the youngest or oldest of them in your calculations.
Directions
This allows you to view in your data table only those directions you are in
terested in, by filtering out or hiding those that you are not.
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Select the direction (X, Y, Z, RX, RY, RZ, S or NONE) that you want to
work with.
You can enter any combination of these directions.
Section 21.4 Data Selection table panel
The table presents the available FRFs of the selection that you've made
in the two previous panels (the "Find FRFs In" and "Data options" pan
els). It is based on the reference and response points which are defined in
the FRFs.
Columns represent references and rows represent responses. A measure
ment point (reference and response) contains a node (for example,
Point1) and a direction (X, Y, or Z). Each direction cell represents a FRF
by the sign of response and reference if the corresponding FRF is available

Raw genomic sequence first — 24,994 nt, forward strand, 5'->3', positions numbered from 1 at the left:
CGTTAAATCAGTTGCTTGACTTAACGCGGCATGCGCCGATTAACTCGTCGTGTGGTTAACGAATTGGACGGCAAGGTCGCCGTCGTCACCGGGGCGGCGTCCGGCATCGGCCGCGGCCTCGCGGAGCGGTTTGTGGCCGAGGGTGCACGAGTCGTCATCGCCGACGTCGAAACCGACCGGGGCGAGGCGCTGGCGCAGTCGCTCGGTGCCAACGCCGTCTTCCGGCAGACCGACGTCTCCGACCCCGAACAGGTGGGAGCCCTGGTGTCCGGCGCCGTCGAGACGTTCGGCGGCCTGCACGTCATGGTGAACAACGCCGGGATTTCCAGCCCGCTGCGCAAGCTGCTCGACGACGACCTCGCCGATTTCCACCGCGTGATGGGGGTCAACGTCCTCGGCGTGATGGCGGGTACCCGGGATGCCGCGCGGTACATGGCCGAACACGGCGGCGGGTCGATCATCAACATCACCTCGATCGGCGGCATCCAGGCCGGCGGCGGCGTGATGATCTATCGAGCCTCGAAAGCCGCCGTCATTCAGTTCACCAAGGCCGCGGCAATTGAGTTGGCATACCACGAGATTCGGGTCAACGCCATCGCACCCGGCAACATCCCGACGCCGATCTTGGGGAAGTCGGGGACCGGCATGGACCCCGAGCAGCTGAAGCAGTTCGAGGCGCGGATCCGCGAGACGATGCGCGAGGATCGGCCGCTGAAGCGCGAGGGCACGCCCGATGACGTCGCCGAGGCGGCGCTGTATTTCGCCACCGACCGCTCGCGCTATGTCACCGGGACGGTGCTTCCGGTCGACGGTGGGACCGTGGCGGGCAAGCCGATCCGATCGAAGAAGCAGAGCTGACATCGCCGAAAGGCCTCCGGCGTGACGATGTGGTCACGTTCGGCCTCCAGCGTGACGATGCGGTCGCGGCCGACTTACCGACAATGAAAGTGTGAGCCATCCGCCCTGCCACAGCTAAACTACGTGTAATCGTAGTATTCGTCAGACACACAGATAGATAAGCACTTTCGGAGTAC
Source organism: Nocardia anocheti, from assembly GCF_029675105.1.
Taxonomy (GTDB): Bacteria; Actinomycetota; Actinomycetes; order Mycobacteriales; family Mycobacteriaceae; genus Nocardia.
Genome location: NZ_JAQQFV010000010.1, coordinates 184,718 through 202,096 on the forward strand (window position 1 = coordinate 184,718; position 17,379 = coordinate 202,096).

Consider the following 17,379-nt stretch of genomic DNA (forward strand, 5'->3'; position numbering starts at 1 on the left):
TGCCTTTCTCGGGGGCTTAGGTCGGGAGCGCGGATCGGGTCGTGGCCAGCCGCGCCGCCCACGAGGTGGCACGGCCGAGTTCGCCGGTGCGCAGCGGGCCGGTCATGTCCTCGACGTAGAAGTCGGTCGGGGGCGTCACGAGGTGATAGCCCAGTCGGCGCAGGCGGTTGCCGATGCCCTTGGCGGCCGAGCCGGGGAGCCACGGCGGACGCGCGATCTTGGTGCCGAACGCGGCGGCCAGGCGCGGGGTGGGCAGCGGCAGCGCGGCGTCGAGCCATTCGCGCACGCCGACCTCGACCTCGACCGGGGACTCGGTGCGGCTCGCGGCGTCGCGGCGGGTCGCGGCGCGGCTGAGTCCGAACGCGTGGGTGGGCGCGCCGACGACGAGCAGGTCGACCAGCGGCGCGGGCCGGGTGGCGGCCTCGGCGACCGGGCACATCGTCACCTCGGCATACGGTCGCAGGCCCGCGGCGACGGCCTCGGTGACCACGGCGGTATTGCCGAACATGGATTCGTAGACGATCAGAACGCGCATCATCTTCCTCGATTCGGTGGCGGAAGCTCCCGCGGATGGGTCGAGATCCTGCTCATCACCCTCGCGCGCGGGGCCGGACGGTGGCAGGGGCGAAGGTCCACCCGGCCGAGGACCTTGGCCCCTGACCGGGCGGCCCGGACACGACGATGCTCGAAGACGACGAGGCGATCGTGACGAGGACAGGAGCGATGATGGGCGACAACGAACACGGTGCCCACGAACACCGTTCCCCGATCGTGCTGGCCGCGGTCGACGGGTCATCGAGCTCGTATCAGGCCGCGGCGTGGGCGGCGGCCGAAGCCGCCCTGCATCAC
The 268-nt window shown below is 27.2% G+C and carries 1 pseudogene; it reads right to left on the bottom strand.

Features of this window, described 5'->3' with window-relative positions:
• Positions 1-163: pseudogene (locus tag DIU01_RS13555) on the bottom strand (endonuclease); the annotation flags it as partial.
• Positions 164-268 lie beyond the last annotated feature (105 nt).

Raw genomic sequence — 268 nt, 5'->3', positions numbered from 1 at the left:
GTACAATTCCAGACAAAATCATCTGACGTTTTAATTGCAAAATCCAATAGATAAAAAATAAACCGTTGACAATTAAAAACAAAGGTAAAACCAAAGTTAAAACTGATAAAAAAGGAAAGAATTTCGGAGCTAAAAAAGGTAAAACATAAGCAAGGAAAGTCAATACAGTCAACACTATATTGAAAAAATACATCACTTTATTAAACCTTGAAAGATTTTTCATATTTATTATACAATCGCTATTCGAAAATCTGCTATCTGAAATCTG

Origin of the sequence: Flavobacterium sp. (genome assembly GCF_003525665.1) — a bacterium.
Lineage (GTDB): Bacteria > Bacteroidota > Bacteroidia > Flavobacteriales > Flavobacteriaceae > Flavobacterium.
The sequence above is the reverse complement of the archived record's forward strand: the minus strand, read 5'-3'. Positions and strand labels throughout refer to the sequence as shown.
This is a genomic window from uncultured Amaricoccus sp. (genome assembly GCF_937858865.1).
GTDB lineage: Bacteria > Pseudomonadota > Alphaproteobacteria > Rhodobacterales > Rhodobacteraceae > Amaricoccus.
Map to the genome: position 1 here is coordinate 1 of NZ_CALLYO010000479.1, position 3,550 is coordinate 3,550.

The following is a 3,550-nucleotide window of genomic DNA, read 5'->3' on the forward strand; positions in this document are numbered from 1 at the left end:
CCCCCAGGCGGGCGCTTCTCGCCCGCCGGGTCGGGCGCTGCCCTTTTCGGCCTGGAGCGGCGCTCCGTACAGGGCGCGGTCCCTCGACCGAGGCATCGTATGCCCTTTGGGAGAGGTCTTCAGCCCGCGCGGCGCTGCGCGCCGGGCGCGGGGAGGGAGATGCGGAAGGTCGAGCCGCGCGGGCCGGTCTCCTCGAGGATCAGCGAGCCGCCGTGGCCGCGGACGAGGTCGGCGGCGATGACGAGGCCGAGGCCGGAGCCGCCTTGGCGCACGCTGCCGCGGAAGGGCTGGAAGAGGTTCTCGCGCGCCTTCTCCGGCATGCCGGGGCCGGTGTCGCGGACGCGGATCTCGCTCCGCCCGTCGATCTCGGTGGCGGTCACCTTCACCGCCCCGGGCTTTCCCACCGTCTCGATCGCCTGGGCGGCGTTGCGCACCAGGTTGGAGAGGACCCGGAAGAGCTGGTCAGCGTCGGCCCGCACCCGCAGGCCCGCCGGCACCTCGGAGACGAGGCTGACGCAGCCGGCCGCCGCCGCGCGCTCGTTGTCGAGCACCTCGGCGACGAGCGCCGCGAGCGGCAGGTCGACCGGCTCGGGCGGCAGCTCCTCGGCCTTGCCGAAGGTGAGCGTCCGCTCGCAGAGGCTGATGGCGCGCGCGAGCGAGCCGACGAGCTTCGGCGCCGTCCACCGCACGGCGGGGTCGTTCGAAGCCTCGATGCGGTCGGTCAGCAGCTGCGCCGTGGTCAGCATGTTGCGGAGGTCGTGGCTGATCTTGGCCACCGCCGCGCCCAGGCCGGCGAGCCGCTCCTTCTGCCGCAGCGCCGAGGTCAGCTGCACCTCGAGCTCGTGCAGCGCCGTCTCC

(for example, +\-). When the sign in the direction cell is put inside brack
ets {for example, (+\-)}, then the FRF is excluded.
Switch button
This changes the method used in the dataset table to present your data.
This is useful for a roving hammer test. By pushing this button only once,
the table format will be reversed (for example, if you have 240 references
and 1 responses in your test data, pressing "switch" will result in a table
with 1 references and 240 responses).
References
This shows the number of columns which represents a measurement point
in the dataset table.
Responses
This shows the number of rows which represents a measurement point in
the dataset table.
The first row contains the data headings so the table contains one less row
than the number of your measurement points.
FRF selection buttons
You can include or exclude FRFs by selecting direction cells including
whole rows or columns. The corresponding FRFs will be included or ex
cluded in the database.
Include Selected FRFs
This means the selected FRFs will be included in the data set.
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Exclude Selected FRFs
This means the selected FRFs will be excluded from the data set.
Include All FRFs
This means all the FRFs available (whether selected or not) will be in